Originally posted on The Asexual Agenda:
This post was written for the August 2014 Carnival of Aces. This month’s theme is “the Unassailable Asexual.” You too can submit!
Trigger warnings: If you have any sexual violence-related triggers, please consider skipping this post. Frank (although not explicit) discussion of sexual violence (including corrective rape) and associated emotional fallout, victim-blaming, invalidation, manipulation of survivors and their stories for political ends, and general suckiness ahead. There should also be a blanket trigger warning for sexual violence for almost every link in this post. If you think this needs additional warnings, please let me know.
I discovered the Wikipedia page for asexuality in January of 2008. By September of the same year, I had PTSD. These two facts are not unrelated.
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Originally posted on janitorqueer:
I attended the Philadelphia Trans-Health Conference back in mid-June and wrote a summary of the workshops I made it to, but I left out the details of one workshop because I felt it warranted a post all to itself. I stumbled into “A Gender Not Listed here” late Saturday afternoon, feeling a little bit drained, but excited about the topic, which was going to be a summary and discussion of an article that was published in April, 2012. The information was based on findings of a study completed by the National Gay and Lesbian Task Force and the National Center for Transgender Equality in 2008. It surveyed 6,450 T-GNC-GQ (transgender, gender non-conforming, genderqueer) individuals from all 50 states, the District of Columbia, Puerto Rico, Guam, and the U.S. Virgin Islands. It is by far the largest sample size of this population to date.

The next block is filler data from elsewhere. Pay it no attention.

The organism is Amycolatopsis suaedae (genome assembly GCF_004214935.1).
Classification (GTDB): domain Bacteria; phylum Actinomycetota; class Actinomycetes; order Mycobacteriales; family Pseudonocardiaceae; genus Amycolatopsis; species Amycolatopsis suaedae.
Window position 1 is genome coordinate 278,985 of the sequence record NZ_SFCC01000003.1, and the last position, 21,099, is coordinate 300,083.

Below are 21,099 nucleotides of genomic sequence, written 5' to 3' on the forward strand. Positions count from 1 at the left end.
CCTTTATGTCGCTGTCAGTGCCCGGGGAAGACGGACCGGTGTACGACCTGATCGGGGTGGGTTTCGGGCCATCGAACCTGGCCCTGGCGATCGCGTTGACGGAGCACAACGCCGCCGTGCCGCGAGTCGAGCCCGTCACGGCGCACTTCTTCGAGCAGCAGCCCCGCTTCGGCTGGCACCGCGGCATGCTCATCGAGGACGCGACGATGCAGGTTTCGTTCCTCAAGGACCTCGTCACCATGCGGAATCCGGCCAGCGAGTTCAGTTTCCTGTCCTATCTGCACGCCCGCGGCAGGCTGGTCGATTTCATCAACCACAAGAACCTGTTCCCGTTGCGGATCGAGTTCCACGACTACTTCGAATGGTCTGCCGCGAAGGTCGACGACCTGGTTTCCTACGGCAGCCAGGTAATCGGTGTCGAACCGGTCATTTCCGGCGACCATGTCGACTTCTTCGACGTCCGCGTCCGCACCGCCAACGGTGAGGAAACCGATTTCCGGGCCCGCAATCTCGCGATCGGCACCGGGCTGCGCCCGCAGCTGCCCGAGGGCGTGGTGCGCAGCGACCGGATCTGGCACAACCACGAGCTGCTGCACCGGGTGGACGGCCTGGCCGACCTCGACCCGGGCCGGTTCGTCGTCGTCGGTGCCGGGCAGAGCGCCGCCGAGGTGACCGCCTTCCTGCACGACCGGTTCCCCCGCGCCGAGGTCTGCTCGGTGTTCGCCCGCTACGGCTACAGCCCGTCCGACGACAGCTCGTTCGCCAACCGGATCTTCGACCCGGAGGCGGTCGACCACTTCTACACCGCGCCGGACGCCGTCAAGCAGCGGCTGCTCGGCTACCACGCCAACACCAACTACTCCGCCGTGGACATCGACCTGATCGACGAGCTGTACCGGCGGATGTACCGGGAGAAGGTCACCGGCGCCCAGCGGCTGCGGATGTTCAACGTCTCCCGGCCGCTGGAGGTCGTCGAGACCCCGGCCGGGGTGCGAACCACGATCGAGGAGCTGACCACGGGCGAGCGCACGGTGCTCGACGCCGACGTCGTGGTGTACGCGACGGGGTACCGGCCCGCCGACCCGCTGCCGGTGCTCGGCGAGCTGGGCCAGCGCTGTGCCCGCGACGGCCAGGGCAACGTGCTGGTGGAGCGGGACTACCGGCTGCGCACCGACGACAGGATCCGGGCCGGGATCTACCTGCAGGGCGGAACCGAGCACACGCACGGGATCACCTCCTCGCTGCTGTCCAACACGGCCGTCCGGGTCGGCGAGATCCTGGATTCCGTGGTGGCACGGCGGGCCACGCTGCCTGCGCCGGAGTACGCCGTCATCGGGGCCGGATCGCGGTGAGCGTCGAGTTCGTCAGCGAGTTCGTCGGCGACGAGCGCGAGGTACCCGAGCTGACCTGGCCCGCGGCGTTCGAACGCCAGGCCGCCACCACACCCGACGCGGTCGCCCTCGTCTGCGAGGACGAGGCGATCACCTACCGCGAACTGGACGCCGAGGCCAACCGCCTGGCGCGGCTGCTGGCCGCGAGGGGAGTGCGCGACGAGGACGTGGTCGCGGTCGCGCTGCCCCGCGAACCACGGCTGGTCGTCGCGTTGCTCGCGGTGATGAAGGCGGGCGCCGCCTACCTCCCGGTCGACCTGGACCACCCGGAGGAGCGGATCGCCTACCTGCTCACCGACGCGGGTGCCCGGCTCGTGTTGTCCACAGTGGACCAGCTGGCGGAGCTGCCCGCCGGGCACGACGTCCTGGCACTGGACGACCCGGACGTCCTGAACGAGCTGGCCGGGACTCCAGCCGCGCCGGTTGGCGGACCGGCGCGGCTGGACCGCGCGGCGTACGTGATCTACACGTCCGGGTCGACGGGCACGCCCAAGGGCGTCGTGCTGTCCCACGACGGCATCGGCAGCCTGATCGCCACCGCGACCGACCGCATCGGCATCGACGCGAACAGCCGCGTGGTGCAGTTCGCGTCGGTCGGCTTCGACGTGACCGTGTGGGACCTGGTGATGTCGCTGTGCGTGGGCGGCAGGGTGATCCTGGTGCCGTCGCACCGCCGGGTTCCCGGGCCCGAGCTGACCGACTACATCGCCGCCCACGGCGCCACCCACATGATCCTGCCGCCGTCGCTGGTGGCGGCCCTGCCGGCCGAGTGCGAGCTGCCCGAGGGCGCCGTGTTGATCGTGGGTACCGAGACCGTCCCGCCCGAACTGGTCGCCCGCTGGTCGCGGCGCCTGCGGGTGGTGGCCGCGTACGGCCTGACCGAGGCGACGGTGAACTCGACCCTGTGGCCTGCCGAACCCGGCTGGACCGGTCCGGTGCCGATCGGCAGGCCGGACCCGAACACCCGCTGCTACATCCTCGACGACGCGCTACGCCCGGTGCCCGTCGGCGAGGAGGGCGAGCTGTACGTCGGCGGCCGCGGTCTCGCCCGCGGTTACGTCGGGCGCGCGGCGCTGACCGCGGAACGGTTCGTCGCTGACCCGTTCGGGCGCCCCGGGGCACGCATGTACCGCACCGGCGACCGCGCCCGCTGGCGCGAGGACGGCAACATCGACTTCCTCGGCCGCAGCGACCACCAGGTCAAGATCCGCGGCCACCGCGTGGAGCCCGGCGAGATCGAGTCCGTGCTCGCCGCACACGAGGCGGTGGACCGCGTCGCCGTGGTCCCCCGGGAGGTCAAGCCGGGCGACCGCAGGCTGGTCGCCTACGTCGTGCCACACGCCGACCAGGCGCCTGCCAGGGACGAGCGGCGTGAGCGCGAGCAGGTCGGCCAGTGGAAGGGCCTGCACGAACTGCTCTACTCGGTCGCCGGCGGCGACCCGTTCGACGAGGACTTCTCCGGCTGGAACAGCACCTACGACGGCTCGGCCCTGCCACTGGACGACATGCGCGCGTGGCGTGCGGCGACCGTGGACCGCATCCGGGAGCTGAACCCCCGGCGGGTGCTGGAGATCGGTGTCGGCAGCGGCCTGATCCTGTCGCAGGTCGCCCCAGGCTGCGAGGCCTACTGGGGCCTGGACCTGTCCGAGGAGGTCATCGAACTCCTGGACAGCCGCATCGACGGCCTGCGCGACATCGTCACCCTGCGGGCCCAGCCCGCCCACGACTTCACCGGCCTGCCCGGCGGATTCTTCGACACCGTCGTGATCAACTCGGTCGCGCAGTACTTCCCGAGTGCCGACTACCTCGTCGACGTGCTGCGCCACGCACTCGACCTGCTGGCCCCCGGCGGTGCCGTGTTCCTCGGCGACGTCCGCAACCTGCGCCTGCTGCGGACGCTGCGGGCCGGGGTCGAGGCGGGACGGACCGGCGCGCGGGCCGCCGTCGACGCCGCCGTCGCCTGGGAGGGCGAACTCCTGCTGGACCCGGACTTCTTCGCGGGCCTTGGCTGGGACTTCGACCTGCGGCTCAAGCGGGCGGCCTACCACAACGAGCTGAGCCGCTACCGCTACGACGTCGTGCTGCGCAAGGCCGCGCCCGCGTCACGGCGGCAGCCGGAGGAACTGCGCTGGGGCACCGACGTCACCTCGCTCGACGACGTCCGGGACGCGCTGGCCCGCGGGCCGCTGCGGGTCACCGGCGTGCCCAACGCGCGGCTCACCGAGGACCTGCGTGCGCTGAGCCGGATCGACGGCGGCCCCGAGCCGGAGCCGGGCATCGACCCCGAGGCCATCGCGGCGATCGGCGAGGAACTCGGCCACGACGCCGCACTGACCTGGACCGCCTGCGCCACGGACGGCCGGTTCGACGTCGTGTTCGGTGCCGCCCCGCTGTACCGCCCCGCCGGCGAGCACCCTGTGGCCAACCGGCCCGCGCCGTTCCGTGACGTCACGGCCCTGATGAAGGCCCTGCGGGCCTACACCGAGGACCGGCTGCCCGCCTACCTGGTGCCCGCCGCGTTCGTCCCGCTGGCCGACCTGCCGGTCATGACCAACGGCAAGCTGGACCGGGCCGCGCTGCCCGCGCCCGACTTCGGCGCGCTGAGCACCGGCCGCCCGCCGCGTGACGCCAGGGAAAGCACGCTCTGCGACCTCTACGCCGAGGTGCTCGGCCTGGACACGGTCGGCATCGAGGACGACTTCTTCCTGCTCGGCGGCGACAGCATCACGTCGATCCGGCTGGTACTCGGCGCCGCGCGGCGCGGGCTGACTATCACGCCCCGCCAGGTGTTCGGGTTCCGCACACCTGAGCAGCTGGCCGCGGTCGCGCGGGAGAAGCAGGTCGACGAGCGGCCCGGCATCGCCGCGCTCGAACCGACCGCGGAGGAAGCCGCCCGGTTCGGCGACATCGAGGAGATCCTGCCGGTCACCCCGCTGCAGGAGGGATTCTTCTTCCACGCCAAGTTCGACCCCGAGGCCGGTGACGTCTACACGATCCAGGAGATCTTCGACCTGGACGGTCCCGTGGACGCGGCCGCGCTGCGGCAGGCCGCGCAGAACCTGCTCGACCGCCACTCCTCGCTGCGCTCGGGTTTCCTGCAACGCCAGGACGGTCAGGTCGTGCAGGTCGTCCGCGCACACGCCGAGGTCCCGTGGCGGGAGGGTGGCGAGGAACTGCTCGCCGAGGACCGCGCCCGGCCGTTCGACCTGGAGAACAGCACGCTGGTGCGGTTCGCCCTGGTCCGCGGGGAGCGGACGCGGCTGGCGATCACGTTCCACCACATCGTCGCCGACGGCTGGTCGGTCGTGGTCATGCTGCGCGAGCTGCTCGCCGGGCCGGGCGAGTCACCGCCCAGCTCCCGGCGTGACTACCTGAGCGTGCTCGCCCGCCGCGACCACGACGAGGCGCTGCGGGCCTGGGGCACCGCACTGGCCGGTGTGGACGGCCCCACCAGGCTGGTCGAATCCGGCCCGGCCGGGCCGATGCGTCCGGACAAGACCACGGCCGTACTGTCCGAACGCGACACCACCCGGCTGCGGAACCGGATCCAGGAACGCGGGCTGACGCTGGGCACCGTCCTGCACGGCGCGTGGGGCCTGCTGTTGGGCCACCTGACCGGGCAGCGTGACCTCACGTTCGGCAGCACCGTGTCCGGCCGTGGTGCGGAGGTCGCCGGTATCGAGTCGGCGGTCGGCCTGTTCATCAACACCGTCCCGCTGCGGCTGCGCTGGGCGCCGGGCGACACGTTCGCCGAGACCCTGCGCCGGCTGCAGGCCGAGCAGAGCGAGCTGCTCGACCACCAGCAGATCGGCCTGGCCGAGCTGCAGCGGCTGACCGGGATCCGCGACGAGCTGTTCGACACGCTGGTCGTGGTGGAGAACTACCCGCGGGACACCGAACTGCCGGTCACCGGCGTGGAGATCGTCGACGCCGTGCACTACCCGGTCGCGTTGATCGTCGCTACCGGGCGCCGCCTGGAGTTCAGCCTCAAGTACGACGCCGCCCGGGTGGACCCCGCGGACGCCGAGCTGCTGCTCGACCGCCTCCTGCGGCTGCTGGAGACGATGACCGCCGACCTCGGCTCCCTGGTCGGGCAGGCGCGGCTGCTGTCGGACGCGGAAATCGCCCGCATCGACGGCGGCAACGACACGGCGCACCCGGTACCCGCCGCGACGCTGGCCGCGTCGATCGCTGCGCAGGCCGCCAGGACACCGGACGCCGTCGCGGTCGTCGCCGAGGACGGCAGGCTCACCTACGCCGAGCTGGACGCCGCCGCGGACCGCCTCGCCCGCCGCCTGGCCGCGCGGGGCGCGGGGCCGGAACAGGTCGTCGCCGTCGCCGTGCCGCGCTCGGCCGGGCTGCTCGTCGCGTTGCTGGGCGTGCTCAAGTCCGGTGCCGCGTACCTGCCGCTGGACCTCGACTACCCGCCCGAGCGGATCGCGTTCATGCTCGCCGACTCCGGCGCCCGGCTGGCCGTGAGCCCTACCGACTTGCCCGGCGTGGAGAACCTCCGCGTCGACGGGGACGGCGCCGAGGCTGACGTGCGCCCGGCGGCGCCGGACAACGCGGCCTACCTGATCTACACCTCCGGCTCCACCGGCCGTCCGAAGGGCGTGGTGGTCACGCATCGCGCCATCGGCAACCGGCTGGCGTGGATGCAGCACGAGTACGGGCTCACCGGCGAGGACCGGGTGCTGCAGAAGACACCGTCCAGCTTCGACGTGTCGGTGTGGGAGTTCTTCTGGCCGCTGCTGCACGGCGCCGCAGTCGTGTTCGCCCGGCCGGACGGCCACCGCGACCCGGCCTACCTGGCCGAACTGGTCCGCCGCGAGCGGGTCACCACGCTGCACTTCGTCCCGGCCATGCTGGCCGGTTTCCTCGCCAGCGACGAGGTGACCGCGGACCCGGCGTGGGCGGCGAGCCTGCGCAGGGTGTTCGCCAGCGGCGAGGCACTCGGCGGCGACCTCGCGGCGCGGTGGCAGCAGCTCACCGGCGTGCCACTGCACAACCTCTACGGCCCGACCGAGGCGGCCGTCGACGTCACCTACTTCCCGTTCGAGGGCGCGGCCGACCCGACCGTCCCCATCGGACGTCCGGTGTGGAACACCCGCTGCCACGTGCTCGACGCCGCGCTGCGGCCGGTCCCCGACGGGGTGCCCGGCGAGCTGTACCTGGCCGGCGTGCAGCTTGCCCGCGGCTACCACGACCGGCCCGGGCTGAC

(The presenters commented that they got a lot of…
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I’ve been thinking recently that I may not actually be a gold-star ace–actually, I’ve spent an inordinate amount of time defending the fact that I’m not a gold-star ace and what’s it to you? for a while now–and for those with their noses buried in the community, not an ace at all. I’ve talked about all the ways that the asexual label has been useful to me in the time I’ve adopted it, I’ve talked about the nebulousness of “sexual attraction” and how, for me, it seems to be an easy and seductive way to mask my paraphilia and the way it informs how I understand intimacy.
Rimonim of Today I Am A Man brought to my attention today that there’s been an idea going around the internet that non-binary people need our own letter to add to the acronym.
(I gotta get this out of the way first: Rimonim, I appreciate your commentary, but like one of the commenters on your post said, this isn’t really your horse that’s being raced here. (Yep, I just made up an idiom. Deal widdit.) This is something that non-binary folk need to hash out amongst themselves. Er, ourselves.)